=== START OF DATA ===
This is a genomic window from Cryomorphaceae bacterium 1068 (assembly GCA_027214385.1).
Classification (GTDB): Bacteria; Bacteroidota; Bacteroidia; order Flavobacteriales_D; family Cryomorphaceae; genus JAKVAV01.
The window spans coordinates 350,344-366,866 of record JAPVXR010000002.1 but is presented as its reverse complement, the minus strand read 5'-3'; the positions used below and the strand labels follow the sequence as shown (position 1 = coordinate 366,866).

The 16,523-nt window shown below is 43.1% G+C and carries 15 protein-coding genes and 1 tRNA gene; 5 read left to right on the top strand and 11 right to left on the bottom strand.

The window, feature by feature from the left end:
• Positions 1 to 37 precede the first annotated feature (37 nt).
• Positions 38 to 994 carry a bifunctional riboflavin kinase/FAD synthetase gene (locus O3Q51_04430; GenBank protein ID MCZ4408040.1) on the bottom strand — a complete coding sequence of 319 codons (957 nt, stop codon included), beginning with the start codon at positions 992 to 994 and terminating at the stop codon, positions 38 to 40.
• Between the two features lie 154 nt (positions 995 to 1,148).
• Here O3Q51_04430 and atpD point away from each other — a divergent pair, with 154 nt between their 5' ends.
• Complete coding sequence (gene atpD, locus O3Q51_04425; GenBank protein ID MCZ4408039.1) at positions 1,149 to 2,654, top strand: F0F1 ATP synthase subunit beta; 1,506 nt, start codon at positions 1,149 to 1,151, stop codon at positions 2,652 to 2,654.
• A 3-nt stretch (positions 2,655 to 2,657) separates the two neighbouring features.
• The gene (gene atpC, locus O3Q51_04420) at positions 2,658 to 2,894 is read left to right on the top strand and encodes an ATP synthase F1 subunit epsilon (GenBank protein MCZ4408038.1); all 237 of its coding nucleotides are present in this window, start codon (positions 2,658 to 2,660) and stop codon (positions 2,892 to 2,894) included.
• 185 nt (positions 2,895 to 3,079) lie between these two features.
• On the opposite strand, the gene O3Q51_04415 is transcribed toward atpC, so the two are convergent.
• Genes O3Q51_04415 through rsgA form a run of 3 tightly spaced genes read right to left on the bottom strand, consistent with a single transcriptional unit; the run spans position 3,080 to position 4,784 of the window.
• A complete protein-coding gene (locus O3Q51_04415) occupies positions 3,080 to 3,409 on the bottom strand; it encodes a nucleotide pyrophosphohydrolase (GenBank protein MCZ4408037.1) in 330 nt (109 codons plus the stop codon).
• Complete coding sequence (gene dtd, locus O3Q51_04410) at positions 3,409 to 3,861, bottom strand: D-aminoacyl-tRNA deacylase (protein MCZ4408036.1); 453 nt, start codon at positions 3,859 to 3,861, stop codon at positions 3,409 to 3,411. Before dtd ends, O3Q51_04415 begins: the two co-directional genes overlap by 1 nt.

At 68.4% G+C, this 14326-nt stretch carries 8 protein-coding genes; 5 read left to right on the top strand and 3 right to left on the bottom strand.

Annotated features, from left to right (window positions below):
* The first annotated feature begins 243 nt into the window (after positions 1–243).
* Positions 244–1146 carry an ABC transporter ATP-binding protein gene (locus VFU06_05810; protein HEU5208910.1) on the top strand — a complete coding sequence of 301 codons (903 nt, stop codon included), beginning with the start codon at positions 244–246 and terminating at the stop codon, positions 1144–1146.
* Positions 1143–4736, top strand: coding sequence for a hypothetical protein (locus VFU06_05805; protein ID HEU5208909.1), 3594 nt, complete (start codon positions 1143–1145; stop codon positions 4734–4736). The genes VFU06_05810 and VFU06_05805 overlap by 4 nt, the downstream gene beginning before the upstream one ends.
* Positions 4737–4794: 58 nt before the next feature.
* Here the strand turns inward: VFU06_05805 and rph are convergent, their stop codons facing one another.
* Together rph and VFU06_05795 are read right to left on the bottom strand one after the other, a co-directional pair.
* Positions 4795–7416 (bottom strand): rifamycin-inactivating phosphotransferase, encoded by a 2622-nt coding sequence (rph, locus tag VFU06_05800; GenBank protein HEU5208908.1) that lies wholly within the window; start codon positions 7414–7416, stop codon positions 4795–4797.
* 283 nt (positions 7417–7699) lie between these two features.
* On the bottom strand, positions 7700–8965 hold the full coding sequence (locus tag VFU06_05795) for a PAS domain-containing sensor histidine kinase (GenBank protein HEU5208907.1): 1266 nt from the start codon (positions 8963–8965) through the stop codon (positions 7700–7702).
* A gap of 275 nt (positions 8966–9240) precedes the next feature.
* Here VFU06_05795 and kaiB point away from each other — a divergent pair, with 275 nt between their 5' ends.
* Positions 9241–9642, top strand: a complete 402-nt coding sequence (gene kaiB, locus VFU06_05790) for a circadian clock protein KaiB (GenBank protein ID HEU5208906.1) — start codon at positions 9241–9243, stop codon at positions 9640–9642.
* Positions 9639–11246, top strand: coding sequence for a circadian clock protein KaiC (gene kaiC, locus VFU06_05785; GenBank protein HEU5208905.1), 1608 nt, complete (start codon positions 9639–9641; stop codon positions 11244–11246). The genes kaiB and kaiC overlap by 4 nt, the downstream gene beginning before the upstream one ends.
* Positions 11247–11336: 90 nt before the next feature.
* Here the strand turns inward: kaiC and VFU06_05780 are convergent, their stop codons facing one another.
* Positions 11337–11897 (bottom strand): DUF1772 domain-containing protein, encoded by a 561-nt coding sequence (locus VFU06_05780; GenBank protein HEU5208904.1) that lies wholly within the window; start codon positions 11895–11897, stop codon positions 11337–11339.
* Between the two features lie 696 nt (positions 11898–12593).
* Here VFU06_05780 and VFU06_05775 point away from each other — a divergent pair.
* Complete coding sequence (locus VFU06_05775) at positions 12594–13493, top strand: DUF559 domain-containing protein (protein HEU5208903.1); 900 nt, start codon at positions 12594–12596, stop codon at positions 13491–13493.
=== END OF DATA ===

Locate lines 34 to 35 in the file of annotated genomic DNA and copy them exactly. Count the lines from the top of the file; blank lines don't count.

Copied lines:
* Here the strand turns inward: kaiC and VFU06_05780 are convergent, their stop codons facing one another.
* Positions 11337–11897 (bottom strand): DUF1772 domain-containing protein, encoded by a 561-nt coding sequence (locus VFU06_05780; GenBank protein HEU5208904.1) that lies wholly within the window; start codon positions 11895–11897, stop codon positions 11337–11339.